How to Design Cybersecurity Training for Employees: 4 Best Practices

How to Design Cybersecurity Training for Employees: 4 Best Practices


Jasmine Henry


An incredible 35% of data breaches are caused by human error, according to the Office of the Australian Information Commissioner. In some industries, such as health care, over half of breaches are caused by insider error. Non-technical employees are the frontline defense against many categories of security threat, including phishing, social engineering, inadvertent data exposure and physical tampering or theft. Creating an effective cybersecurity training program is required for regulatory compliance. It could also yield a high return by reducing the probability and impact of compromise.

Cybersecurity awareness matters

Humans are less predictable than the technology your organization uses to prevent cybercrime, like firewalls. Exceeding regulatory requirements for annual training could significantly improve employee retention of information and secure behavior. Blended learning strategies, including simulated exercises, can further empower your employees to protect against attack—preventing untold costs in security incidents. The most effective cybersecurity L&D initiatives go beyond annual compliance training requirements. Effective L&D facilitates year-round employee engagement with best practices.

1. Present clear guidelines

Your cybersecurity training will achieve the best results if you communicate "personal handling" to the learner. Researchers at Oxford and the University of London define this as conveying the impact of personal behavior. "We suggest that a campaign should use simple consistent rules of behaviour that people can follow," they wrote. Provide clear documentation of security protocols for users, and ensure these guidelines are customized by staff role.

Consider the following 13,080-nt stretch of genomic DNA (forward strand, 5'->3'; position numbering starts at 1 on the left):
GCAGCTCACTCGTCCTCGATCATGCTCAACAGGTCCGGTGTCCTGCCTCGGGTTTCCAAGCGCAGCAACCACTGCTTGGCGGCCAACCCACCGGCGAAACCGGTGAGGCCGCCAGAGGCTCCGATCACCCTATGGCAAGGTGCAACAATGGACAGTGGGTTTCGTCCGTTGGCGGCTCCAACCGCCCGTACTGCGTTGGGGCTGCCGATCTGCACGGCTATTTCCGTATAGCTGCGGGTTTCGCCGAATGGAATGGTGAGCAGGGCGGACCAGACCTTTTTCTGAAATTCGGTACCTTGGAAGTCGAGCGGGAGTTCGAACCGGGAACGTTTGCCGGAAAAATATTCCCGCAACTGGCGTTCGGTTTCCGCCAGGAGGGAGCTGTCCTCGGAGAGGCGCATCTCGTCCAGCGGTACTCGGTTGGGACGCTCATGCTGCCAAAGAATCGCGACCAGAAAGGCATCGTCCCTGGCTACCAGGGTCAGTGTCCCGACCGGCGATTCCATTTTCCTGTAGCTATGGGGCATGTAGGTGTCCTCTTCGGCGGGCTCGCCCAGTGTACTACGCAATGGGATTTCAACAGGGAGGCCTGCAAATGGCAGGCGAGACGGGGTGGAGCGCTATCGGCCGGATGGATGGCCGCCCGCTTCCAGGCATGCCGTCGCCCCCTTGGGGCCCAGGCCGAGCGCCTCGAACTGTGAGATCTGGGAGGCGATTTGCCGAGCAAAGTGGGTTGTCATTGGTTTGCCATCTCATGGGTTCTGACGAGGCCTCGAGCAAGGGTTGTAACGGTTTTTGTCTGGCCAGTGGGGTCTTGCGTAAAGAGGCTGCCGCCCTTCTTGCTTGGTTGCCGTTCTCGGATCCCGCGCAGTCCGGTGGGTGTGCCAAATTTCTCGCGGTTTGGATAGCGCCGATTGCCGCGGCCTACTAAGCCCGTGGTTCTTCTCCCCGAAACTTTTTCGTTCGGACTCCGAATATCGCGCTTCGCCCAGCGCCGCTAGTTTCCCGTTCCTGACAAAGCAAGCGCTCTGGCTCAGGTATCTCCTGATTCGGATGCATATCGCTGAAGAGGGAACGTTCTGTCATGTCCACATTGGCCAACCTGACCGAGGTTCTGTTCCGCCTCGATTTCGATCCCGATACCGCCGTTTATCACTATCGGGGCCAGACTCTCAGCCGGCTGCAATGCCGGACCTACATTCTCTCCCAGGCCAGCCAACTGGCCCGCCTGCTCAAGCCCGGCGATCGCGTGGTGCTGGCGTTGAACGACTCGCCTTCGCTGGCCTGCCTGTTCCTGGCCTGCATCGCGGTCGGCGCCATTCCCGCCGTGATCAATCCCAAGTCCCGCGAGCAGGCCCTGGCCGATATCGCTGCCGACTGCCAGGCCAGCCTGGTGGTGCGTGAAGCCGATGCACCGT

2. Blend learning techniques

Simulation and engagement can build employee confidence in real-world security encounters. The Oxford study found expert-led training doesn't always result in changed behavior, especially if people walk away feeling scared of hackers. Blend learning techniques in your learning management system to include interactive components, videos and real-life examples.

3. Communicate continuously

Microlearning, paired with reminders, can keep staff engaged with training. A study published in ResearchGate suggests that repetition is more effective than long learning sessions. Chances are, your firm is required to perform annual cybersecurity training, so assign microlessons and short quizzes throughout the year. This way, when it's time to become recertified, it's a breeze.

4. Use nonexperts

According to the Oxford and University of London study, fielding a relatable messenger could be the most important way to change behavior. This approach can help employees build confidence about secure behaviors and avoid errors in real-world situations. Human behavior is more complex than just technical know-how. Including instructors with soft skills is crucial, according to a recent study of over 1,700 security pros from the SANS Institute. Enlist nontechnical staff members to create engaging learning modules, such as real-life examples your workforce can relate to.

Beyond compliance training

While awareness training is required for compliance, annual awareness training may not be enough. Your organization should consider how to use your LMS, blended learning and microlearning to engage your workforce in security awareness year-round. Research shows the key to behavioral change is to empower your employees instead of frightening them. Interactive learning modules, engaging messengers and clear protocol can show your employees how to act in any given situation.

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